The role of IA in classifying ephemera

I was reading a thread on Drop about classifying/categorizing chat. In the comments, the Shifted Librarian, pointed to John Robb's discussion, The I in K-Logs, in which he talks about the concept of blogging and classifying such things as instant messages, email, etc. for knowledge management purposes. This thread raised some new questions in my mind about the role Information Architecture could play in helping afford access to ephemera within the enterprise.

Robb's discussion got me interested in the concept of classifying ephemera such as chat sessions and wondering where this fits in with Knowledge Management. I read the emails on the K-Log list and see that a lot of people are doing the weblog thing inside the enterprise to narrow-cast their stuff to their department/organization or whatever. In a sense, that is what I do with iaslash as well. The bulk of what I point to is ephemera -- weblog discussion about some topic that someone has posted somewhere, timely newspaper articles about some event or critique of some site. But what becomes of this recorded knowledge if it simply goes into a database and is not organized. Do we trust that search engines will help us in discovering knowledge held in these repositories? Does IA-type organization support learning or facilitate better discovery?

Ephemeral items are a special kind of entity for description. They're sometimes too difficult to catalog (the original creator or publication information may not be known, for example). Often people don't want to expend the effort on cataloguing or classifying them because of their ephemeral nature. But I think there is great value in categorizing these types of material, especially when dealing with documents available via the web.

I learned a good lesson from an experience I once had categorizing ephemera as a grad student. I was involved with a project at the Metropolitan Museum of Art's research library where I had to go through ephemeral printed matter -- newspaper and magazine clippings, photographs, exhibition announcements -- and then categorize them using a system of flat files that organized that ephemera based on access points that could be empirically determined such as artist name, organization name, etc. This seemed to me a rather superficial way to categorize these things. I thought a better method would be to follow a richer model like the The Getty Information Institute's Categories for the Description of Works of Art. The concept for me was that, although the intellectual work of identifying some rich description for ephemera may be difficult, archiving those ephemeral materials is of no consequence if it cannot be retrieved later. This is the library and information science/information retrieval part of me coming to the surface. What I was always interested in, but never privy to, was how frequently this information was used and with what success. It turned out that the collection could only be navigated by someone very familiar with its contents -- an expert.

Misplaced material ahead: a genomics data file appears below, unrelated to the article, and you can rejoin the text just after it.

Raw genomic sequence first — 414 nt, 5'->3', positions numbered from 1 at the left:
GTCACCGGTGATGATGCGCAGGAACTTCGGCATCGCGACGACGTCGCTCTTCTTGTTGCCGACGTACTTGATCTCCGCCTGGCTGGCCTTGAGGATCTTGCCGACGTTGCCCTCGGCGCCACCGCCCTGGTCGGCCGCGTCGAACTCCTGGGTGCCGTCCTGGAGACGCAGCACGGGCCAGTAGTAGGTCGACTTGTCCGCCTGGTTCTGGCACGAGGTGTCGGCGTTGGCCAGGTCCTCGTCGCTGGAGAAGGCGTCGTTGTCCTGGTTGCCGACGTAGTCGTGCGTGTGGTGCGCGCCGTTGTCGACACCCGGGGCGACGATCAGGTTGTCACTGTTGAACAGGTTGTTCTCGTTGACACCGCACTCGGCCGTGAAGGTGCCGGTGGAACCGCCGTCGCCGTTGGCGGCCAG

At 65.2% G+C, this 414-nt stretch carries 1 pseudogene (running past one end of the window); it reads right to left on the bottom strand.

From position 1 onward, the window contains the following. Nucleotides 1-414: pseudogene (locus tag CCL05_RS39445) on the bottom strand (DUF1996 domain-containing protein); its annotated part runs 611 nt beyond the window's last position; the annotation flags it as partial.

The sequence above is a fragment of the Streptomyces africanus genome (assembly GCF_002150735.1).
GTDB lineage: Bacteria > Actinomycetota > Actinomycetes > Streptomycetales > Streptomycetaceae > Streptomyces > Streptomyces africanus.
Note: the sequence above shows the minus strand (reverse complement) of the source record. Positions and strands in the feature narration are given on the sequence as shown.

This brings me back to the role of IA. To me everything is ephemeral and everything could do with some rich description -- at the least using somthing like Dublin Core fields, and hopefully some subject classification scheme. Sure, a good search engine might help you find what you're looking for ... if you know what it is you're looking for. But learning/exploring is best supported, in my opinion, by subject classfication. Maybe auto-classifying applications do some good using applications like Semio and Verity Intelligent Classifier. I don't know. But needless to say, the effectiveness of those tools is measured by the effectiveness of the person administering the searches matched to the taxonomies they've built. For all intents and purposes that person is an IA.

This concept of being able to categorize/classify everything/anything has been on my mind again lately because of the IA-org Library, and because I want to eventually turn this blog into a bibliographic tool like ProCite rather than continue to use it just to blog. There is value, I believe, in the expertise we can bring to information retrieval and discovery applications (web sites, databases, etc.) within the enterprise and on customer sites. Lately I feel like classification is the hammer that I want take to all of these problems, ephemeral or long-lasting.

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Related discussion

A (somewhat) related discussion can be found on Kottke.org: I've been trying to develop a personal schema/taxonomy
http://www.kottke.org/notes/0202.html#020209

Kika -- kika@sloleht.ee

Thanks, Kika

I saw that thread on kottke, but didn't get to the comments until I saw your post. A lot of discussion and interesting links floating around there. I find some of the suggestions to be pretty humorous.

Using Ranganathan's facets of personality, matter, etc. to categorize your stuff? Interesting. But useful for a personal organization scheme? I don't know about that.